Aerie is upping its inclusivity game again.
The lingerie and intimate apparel brand for American Eagle quietly added photos of women who use wheelchairs and arm crutches, as well as those affected by diabetes and vitiligo, to its product pages on its website this week.
In 2014, the brand’s sales skyrocketed with its #AerieReal campaign, in which models in its ads were not airbrushed, challenging “supermodel standards.”
One of the models in the company’s latest endeavor, Abby Sams, told HuffPost that modeling with so many other women with disabilities and various conditions was “like a freaking powerhouse!”
“These gals are amazing!” she said “As we’ve all got to know each other, it’s crazy how much we have in common. … Our paths of life are so different, but the ambition and love that just poured out of everyone there was overwhelming in the best way.”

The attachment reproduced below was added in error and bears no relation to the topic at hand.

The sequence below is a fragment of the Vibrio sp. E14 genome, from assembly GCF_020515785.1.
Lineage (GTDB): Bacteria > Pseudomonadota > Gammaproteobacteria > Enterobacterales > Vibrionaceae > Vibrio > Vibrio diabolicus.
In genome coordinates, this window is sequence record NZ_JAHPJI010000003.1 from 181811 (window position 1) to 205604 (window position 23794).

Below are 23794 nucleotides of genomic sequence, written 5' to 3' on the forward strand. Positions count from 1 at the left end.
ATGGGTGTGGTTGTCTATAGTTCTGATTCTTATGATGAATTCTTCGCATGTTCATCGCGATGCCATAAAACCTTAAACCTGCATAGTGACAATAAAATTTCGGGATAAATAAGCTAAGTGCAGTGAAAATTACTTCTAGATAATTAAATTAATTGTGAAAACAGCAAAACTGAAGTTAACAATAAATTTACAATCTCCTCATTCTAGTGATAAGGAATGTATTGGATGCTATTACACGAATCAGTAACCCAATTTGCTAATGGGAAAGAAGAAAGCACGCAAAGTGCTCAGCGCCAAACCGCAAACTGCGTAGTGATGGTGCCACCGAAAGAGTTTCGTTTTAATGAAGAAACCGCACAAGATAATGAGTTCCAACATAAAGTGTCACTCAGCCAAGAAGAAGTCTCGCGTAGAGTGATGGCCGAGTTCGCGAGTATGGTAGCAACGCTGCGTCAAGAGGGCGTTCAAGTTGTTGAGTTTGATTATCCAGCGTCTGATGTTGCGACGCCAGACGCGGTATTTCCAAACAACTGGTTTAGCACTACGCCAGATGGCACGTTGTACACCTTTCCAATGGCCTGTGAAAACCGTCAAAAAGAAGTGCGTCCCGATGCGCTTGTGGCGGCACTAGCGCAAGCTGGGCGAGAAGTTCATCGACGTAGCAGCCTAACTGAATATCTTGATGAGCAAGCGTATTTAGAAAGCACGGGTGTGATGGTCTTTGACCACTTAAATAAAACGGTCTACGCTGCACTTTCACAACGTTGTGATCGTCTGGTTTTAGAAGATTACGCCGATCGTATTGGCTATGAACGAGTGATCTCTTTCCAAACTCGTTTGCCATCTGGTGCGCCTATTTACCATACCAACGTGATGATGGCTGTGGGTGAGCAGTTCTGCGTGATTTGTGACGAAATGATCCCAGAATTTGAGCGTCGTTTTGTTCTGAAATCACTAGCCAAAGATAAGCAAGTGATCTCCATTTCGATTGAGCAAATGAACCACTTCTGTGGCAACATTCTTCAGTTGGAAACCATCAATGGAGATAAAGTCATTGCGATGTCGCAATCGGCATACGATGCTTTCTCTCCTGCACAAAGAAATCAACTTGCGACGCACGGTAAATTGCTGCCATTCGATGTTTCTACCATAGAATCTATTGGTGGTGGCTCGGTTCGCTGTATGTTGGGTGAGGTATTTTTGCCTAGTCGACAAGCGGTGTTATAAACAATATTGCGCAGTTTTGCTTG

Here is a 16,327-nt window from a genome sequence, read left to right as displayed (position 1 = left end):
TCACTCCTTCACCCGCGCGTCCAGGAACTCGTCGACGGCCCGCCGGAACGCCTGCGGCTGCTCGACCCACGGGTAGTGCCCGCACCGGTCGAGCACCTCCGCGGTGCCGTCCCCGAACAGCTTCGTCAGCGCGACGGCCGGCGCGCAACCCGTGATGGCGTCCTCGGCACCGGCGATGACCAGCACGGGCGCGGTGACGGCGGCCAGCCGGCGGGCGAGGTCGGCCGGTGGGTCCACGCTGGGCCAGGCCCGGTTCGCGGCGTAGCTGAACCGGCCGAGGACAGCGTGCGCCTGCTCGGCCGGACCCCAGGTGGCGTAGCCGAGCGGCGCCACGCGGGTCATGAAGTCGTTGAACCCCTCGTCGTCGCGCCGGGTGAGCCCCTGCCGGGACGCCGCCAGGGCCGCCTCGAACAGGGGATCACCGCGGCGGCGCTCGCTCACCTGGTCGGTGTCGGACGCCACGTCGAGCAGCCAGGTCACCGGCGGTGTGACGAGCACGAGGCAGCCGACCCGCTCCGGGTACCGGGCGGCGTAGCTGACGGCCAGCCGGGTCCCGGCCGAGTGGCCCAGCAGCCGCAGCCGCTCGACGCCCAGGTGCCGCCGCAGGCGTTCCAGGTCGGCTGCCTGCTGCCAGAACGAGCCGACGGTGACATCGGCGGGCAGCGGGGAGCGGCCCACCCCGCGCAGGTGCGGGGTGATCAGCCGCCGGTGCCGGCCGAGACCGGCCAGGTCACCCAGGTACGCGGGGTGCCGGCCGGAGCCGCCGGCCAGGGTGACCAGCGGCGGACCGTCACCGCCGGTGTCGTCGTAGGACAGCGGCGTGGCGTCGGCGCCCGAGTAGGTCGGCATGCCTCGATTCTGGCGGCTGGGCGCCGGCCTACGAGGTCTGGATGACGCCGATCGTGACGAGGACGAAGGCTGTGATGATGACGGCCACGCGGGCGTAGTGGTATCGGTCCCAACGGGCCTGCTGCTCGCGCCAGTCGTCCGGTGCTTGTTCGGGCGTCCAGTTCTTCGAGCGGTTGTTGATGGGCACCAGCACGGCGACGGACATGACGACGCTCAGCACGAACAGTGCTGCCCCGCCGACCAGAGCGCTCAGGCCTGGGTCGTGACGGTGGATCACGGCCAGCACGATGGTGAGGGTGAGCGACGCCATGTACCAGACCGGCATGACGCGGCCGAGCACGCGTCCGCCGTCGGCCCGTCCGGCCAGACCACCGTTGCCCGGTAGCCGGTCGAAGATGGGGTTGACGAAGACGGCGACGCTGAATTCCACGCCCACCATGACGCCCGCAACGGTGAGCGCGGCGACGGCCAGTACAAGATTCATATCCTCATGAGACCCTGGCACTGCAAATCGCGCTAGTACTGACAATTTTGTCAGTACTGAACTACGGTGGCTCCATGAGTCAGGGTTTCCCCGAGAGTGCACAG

The 20-year-old student from Athens, Georgia, told HuffPost that she got the gig by entering a contest for Aerie’s fall campaign in which she had to describe what #AerieReal meant to her.
“I sent them a video saying how, as someone who’s never seen disability or chronic illness represented in media, Aerie Real should mean that beauty comes in all shapes, sizes, ethnicities and abilities.”
Sams, who is a wheelchair user and has been diagnosed with numerous disabilities, posted her photo on the site to Twitter on Tuesday.
The response to her photo and Aerie’s campaign was overwhelmingly positive. Many people mentioned that it was the first time they saw themselves being represented.
Sams says she’s “in love with the final results.”
“They really bring back all the fun memories we made on set and give me a lot of confidence that I didn’t have before,” she said.